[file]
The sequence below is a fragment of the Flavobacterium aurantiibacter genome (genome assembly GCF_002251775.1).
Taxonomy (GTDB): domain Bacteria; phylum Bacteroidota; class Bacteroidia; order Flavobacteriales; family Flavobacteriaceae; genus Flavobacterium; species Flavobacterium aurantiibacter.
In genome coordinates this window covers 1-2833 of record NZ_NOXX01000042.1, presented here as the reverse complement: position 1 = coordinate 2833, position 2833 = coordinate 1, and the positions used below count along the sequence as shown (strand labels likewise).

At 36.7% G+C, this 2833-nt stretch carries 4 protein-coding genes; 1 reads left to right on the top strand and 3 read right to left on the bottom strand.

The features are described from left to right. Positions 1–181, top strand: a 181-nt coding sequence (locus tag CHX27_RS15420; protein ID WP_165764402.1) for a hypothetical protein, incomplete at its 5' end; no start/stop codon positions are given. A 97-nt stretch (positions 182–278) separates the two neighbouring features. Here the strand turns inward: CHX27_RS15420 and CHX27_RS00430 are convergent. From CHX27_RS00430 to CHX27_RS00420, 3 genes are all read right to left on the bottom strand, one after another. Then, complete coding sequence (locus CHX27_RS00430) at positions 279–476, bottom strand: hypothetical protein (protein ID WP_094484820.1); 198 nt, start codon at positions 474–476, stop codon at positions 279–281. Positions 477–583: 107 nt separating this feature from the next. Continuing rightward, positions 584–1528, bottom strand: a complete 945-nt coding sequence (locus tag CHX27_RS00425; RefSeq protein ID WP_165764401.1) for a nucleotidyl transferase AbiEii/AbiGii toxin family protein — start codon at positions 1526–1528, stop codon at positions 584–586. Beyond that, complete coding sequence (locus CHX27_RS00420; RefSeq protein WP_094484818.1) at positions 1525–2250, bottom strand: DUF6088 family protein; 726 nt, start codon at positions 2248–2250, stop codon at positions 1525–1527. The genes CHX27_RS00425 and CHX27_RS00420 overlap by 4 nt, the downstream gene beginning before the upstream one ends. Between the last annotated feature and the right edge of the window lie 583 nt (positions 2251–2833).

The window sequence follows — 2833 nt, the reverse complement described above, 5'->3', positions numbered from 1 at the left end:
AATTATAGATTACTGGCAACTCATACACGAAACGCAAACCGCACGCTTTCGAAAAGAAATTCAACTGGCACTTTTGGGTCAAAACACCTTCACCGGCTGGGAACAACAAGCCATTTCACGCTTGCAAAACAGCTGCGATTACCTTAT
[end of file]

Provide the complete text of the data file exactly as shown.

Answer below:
The sequence below is a fragment of the Flavobacterium aurantiibacter genome (genome assembly GCF_002251775.1).
Taxonomy (GTDB): domain Bacteria; phylum Bacteroidota; class Bacteroidia; order Flavobacteriales; family Flavobacteriaceae; genus Flavobacterium; species Flavobacterium aurantiibacter.
In genome coordinates this window covers 1-2833 of record NZ_NOXX01000042.1, presented here as the reverse complement: position 1 = coordinate 2833, position 2833 = coordinate 1, and the positions used below count along the sequence as shown (strand labels likewise).

At 36.7% G+C, this 2833-nt stretch carries 4 protein-coding genes; 1 reads left to right on the top strand and 3 read right to left on the bottom strand.

The features are described from left to right. Positions 1–181, top strand: a 181-nt coding sequence (locus tag CHX27_RS15420; protein ID WP_165764402.1) for a hypothetical protein, incomplete at its 5' end; no start/stop codon positions are given. A 97-nt stretch (positions 182–278) separates the two neighbouring features. Here the strand turns inward: CHX27_RS15420 and CHX27_RS00430 are convergent. From CHX27_RS00430 to CHX27_RS00420, 3 genes are all read right to left on the bottom strand, one after another. Then, complete coding sequence (locus CHX27_RS00430) at positions 279–476, bottom strand: hypothetical protein (protein ID WP_094484820.1); 198 nt, start codon at positions 474–476, stop codon at positions 279–281. Positions 477–583: 107 nt separating this feature from the next. Continuing rightward, positions 584–1528, bottom strand: a complete 945-nt coding sequence (locus tag CHX27_RS00425; RefSeq protein ID WP_165764401.1) for a nucleotidyl transferase AbiEii/AbiGii toxin family protein — start codon at positions 1526–1528, stop codon at positions 584–586. Beyond that, complete coding sequence (locus CHX27_RS00420; RefSeq protein WP_094484818.1) at positions 1525–2250, bottom strand: DUF6088 family protein; 726 nt, start codon at positions 2248–2250, stop codon at positions 1525–1527. The genes CHX27_RS00425 and CHX27_RS00420 overlap by 4 nt, the downstream gene beginning before the upstream one ends. Between the last annotated feature and the right edge of the window lie 583 nt (positions 2251–2833).

The window sequence follows — 2833 nt, the reverse complement described above, 5'->3', positions numbered from 1 at the left end:
AATTATAGATTACTGGCAACTCATACACGAAACGCAAACCGCACGCTTTCGAAAAGAAATTCAACTGGCACTTTTGGGTCAAAACACCTTCACCGGCTGGGAACAACAAGCCATTTCACGCTTGCAAAACAGCTGCGATTACCTTAT